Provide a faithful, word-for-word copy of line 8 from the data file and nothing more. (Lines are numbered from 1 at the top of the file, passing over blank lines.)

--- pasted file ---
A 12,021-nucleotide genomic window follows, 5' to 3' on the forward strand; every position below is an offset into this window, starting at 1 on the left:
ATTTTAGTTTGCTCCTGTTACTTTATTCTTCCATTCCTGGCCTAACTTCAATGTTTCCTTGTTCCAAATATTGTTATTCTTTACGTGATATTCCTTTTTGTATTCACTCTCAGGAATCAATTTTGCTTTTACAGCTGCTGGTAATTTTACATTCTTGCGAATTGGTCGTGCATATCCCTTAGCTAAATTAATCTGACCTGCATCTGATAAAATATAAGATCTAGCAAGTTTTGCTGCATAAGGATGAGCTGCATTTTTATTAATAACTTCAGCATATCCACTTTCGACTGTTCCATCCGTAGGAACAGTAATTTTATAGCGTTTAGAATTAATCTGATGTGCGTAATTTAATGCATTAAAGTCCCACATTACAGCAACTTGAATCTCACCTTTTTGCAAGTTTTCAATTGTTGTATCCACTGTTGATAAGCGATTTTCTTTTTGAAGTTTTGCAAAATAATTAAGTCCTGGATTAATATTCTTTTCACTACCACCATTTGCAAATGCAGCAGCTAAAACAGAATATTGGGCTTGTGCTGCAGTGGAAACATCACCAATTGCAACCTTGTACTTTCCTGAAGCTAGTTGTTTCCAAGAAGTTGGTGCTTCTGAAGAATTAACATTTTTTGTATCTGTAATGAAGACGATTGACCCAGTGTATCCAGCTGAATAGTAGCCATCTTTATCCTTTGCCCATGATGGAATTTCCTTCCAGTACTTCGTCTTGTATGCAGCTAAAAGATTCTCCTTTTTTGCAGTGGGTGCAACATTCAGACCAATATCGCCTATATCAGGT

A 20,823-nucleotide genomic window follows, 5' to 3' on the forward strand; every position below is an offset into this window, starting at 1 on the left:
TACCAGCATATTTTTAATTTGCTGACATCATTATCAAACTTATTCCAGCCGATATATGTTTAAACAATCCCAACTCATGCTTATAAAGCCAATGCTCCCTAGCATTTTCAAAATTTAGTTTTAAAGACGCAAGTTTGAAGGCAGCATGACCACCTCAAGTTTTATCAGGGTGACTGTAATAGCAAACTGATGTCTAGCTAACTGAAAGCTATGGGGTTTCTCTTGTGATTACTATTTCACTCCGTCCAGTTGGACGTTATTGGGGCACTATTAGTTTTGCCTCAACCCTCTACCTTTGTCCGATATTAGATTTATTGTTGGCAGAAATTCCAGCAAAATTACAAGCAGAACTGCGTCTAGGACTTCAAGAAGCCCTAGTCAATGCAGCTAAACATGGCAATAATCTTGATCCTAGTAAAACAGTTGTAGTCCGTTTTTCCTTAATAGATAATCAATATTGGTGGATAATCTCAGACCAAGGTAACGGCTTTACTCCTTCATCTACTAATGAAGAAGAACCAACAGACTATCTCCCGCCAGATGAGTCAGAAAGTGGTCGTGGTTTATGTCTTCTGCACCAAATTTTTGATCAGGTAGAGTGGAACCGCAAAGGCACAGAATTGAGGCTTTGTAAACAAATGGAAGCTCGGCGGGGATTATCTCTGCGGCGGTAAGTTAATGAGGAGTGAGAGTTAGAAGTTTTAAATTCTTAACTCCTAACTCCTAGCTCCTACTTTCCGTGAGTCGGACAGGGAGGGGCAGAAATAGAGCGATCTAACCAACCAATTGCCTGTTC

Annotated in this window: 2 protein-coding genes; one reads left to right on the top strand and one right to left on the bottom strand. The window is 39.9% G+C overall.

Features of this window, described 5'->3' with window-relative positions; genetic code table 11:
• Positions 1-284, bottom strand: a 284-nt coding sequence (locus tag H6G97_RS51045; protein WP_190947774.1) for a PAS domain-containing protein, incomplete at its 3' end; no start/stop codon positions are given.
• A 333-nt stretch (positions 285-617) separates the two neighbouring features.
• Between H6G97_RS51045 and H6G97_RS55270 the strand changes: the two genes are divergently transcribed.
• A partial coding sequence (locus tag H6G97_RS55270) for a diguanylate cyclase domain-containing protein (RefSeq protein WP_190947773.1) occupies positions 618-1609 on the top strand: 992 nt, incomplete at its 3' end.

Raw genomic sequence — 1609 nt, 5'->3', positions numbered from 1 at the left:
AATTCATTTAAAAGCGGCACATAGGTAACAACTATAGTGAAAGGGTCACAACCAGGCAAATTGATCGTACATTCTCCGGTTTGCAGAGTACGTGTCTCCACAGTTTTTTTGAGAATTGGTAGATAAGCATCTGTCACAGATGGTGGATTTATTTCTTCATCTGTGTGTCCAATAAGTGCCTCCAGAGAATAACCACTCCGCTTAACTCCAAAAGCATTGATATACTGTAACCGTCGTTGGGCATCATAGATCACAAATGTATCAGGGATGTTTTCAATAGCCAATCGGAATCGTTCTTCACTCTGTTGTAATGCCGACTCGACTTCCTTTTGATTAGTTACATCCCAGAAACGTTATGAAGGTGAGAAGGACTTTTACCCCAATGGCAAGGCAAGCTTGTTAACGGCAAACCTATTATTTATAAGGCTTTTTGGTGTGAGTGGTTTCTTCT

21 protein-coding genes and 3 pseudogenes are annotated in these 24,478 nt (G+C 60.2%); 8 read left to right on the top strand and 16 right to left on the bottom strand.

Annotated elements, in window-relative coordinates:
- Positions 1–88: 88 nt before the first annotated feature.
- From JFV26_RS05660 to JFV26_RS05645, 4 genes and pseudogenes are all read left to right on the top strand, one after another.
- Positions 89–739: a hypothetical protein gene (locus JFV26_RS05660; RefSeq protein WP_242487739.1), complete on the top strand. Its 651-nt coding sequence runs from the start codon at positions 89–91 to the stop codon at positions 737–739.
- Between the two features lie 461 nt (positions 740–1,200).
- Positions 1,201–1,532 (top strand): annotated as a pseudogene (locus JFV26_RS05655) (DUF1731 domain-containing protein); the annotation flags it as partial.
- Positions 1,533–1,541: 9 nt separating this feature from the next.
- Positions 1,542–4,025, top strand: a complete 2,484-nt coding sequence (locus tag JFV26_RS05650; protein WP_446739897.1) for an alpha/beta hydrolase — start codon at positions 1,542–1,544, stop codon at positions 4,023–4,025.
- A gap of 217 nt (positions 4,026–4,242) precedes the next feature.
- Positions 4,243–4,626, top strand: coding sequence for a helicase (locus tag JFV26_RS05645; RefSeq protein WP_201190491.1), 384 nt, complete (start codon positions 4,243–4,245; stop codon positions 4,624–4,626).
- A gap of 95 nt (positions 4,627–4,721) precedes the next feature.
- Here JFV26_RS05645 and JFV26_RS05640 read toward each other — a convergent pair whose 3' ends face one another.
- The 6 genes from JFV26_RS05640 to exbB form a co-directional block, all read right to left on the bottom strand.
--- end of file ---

• A 333-nt stretch (positions 285-617) separates the two neighbouring features.